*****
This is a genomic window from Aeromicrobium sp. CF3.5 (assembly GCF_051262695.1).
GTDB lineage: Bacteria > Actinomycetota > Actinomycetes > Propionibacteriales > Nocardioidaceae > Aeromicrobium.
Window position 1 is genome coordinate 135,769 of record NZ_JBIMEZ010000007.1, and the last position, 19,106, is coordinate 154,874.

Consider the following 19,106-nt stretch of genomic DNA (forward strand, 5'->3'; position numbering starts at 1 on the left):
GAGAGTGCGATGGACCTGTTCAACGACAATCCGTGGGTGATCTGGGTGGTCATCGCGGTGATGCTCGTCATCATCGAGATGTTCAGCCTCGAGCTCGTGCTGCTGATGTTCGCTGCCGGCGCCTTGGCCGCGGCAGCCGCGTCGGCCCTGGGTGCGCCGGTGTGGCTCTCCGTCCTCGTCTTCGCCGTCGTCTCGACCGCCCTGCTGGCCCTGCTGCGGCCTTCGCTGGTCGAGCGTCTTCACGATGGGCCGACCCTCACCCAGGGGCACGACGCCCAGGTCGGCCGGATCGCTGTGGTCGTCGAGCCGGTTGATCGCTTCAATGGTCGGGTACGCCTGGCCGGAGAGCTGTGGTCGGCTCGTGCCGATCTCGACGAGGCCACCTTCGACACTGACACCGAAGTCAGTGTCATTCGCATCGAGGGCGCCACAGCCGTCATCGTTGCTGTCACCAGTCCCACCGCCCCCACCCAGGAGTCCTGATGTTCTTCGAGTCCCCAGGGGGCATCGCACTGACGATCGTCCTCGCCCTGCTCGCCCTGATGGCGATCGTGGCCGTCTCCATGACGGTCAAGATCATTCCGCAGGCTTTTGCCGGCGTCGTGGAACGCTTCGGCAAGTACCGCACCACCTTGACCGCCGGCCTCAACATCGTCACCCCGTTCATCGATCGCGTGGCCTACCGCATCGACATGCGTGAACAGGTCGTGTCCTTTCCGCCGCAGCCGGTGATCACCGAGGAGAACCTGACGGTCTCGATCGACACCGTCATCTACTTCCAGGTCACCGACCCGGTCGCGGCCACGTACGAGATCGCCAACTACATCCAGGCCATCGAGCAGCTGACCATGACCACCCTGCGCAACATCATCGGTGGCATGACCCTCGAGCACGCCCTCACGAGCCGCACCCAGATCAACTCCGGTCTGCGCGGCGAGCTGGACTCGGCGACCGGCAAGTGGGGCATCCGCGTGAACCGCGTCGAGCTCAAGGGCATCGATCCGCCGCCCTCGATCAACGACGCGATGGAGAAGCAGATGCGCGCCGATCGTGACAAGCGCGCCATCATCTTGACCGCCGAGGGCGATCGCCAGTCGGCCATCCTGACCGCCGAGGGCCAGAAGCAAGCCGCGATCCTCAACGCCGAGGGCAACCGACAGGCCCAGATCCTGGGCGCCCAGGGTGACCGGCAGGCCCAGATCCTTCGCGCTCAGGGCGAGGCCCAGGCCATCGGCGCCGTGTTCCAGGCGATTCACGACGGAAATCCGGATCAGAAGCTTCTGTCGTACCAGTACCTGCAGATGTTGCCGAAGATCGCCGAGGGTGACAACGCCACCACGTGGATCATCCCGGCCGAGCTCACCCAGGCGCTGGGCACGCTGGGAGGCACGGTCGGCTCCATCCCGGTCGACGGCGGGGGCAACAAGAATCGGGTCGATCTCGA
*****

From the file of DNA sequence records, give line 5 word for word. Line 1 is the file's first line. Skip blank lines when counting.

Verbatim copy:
GAGAGTGCGATGGACCTGTTCAACGACAATCCGTGGGTGATCTGGGTGGTCATCGCGGTGATGCTCGTCATCATCGAGATGTTCAGCCTCGAGCTCGTGCTGCTGATGTTCGCTGCCGGCGCCTTGGCCGCGGCAGCCGCGTCGGCCCTGGGTGCGCCGGTGTGGCTCTCCGTCCTCGTCTTCGCCGTCGTCTCGACCGCCCTGCTGGCCCTGCTGCGGCCTTCGCTGGTCGAGCGTCTTCACGATGGGCCGACCCTCACCCAGGGGCACGACGCCCAGGTCGGCCGGATCGCTGTGGTCGTCGAGCCGGTTGATCGCTTCAATGGTCGGGTACGCCTGGCCGGAGAGCTGTGGTCGGCTCGTGCCGATCTCGACGAGGCCACCTTCGACACTGACACCGAAGTCAGTGTCATTCGCATCGAGGGCGCCACAGCCGTCATCGTTGCTGTCACCAGTCCCACCGCCCCCACCCAGGAGTCCTGATGTTCTTCGAGTCCCCAGGGGGCATCGCACTGACGATCGTCCTCGCCCTGCTCGCCCTGATGGCGATCGTGGCCGTCTCCATGACGGTCAAGATCATTCCGCAGGCTTTTGCCGGCGTCGTGGAACGCTTCGGCAAGTACCGCACCACCTTGACCGCCGGCCTCAACATCGTCACCCCGTTCATCGATCGCGTGGCCTACCGCATCGACATGCGTGAACAGGTCGTGTCCTTTCCGCCGCAGCCGGTGATCACCGAGGAGAACCTGACGGTCTCGATCGACACCGTCATCTACTTCCAGGTCACCGACCCGGTCGCGGCCACGTACGAGATCGCCAACTACATCCAGGCCATCGAGCAGCTGACCATGACCACCCTGCGCAACATCATCGGTGGCATGACCCTCGAGCACGCCCTCACGAGCCGCACCCAGATCAACTCCGGTCTGCGCGGCGAGCTGGACTCGGCGACCGGCAAGTGGGGCATCCGCGTGAACCGCGTCGAGCTCAAGGGCATCGATCCGCCGCCCTCGATCAACGACGCGATGGAGAAGCAGATGCGCGCCGATCGTGACAAGCGCGCCATCATCTTGACCGCCGAGGGCGATCGCCAGTCGGCCATCCTGACCGCCGAGGGCCAGAAGCAAGCCGCGATCCTCAACGCCGAGGGCAACCGACAGGCCCAGATCCTGGGCGCCCAGGGTGACCGGCAGGCCCAGATCCTTCGCGCTCAGGGCGAGGCCCAGGCCATCGGCGCCGTGTTCCAGGCGATTCACGACGGAAATCCGGATCAGAAGCTTCTGTCGTACCAGTACCTGCAGATGTTGCCGAAGATCGCCGAGGGTGACAACGCCACCACGTGGATCATCCCGGCCGAGCTCACCCAGGCGCTGGGCACGCTGGGAGGCACGGTCGGCTCCATCCCGGTCGACGGCGGGGGCAACAAGAATCGGGTCGATCTCGA